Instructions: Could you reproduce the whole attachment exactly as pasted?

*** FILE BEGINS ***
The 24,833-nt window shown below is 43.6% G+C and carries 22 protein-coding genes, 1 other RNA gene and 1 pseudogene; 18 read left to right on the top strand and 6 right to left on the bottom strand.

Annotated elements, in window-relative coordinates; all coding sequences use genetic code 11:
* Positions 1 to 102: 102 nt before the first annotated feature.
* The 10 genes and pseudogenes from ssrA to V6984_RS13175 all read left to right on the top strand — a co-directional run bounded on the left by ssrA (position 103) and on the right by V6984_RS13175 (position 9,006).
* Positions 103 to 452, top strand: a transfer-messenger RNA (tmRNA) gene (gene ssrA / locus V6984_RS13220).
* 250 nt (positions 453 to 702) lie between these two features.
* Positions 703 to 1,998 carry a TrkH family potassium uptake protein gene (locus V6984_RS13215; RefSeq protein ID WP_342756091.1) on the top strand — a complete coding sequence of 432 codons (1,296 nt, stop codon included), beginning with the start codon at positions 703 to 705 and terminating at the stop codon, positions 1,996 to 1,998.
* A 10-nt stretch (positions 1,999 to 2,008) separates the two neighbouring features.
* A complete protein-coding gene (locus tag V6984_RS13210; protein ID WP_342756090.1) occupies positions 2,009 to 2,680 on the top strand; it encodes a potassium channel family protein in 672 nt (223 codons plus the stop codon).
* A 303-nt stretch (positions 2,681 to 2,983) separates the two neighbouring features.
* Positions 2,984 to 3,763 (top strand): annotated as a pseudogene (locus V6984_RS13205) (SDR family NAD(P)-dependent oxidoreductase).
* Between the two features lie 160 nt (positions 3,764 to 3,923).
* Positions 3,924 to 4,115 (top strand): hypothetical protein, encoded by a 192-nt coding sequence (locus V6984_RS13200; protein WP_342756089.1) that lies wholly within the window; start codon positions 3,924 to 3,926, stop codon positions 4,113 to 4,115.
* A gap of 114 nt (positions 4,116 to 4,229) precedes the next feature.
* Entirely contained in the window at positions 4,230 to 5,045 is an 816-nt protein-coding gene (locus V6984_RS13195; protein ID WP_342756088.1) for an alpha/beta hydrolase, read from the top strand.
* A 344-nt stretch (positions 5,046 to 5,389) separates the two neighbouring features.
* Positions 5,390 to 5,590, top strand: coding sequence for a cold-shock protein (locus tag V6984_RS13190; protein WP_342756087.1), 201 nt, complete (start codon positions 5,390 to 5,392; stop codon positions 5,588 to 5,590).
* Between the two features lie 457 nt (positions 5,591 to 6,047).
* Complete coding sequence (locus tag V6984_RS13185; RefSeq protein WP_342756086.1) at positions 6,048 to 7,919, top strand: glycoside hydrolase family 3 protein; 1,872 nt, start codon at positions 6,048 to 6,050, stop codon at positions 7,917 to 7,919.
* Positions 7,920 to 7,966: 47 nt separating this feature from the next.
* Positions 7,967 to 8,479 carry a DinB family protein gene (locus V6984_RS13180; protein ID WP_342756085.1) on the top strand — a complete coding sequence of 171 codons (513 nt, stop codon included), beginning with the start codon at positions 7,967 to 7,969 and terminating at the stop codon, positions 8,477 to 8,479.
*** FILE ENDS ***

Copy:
The 24,833-nt window shown below is 43.6% G+C and carries 22 protein-coding genes, 1 other RNA gene and 1 pseudogene; 18 read left to right on the top strand and 6 right to left on the bottom strand.

Annotated elements, in window-relative coordinates; all coding sequences use genetic code 11:
* Positions 1 to 102: 102 nt before the first annotated feature.
* The 10 genes and pseudogenes from ssrA to V6984_RS13175 all read left to right on the top strand — a co-directional run bounded on the left by ssrA (position 103) and on the right by V6984_RS13175 (position 9,006).
* Positions 103 to 452, top strand: a transfer-messenger RNA (tmRNA) gene (gene ssrA / locus V6984_RS13220).
* 250 nt (positions 453 to 702) lie between these two features.
* Positions 703 to 1,998 carry a TrkH family potassium uptake protein gene (locus V6984_RS13215; RefSeq protein ID WP_342756091.1) on the top strand — a complete coding sequence of 432 codons (1,296 nt, stop codon included), beginning with the start codon at positions 703 to 705 and terminating at the stop codon, positions 1,996 to 1,998.
* A 10-nt stretch (positions 1,999 to 2,008) separates the two neighbouring features.
* A complete protein-coding gene (locus tag V6984_RS13210; protein ID WP_342756090.1) occupies positions 2,009 to 2,680 on the top strand; it encodes a potassium channel family protein in 672 nt (223 codons plus the stop codon).
* A 303-nt stretch (positions 2,681 to 2,983) separates the two neighbouring features.
* Positions 2,984 to 3,763 (top strand): annotated as a pseudogene (locus V6984_RS13205) (SDR family NAD(P)-dependent oxidoreductase).
* Between the two features lie 160 nt (positions 3,764 to 3,923).
* Positions 3,924 to 4,115 (top strand): hypothetical protein, encoded by a 192-nt coding sequence (locus V6984_RS13200; protein WP_342756089.1) that lies wholly within the window; start codon positions 3,924 to 3,926, stop codon positions 4,113 to 4,115.
* A gap of 114 nt (positions 4,116 to 4,229) precedes the next feature.
* Entirely contained in the window at positions 4,230 to 5,045 is an 816-nt protein-coding gene (locus V6984_RS13195; protein ID WP_342756088.1) for an alpha/beta hydrolase, read from the top strand.
* A 344-nt stretch (positions 5,046 to 5,389) separates the two neighbouring features.
* Positions 5,390 to 5,590, top strand: coding sequence for a cold-shock protein (locus tag V6984_RS13190; protein WP_342756087.1), 201 nt, complete (start codon positions 5,390 to 5,392; stop codon positions 5,588 to 5,590).
* Between the two features lie 457 nt (positions 5,591 to 6,047).
* Complete coding sequence (locus tag V6984_RS13185; RefSeq protein WP_342756086.1) at positions 6,048 to 7,919, top strand: glycoside hydrolase family 3 protein; 1,872 nt, start codon at positions 6,048 to 6,050, stop codon at positions 7,917 to 7,919.
* Positions 7,920 to 7,966: 47 nt separating this feature from the next.
* Positions 7,967 to 8,479 carry a DinB family protein gene (locus V6984_RS13180; protein ID WP_342756085.1) on the top strand — a complete coding sequence of 171 codons (513 nt, stop codon included), beginning with the start codon at positions 7,967 to 7,969 and terminating at the stop codon, positions 8,477 to 8,479.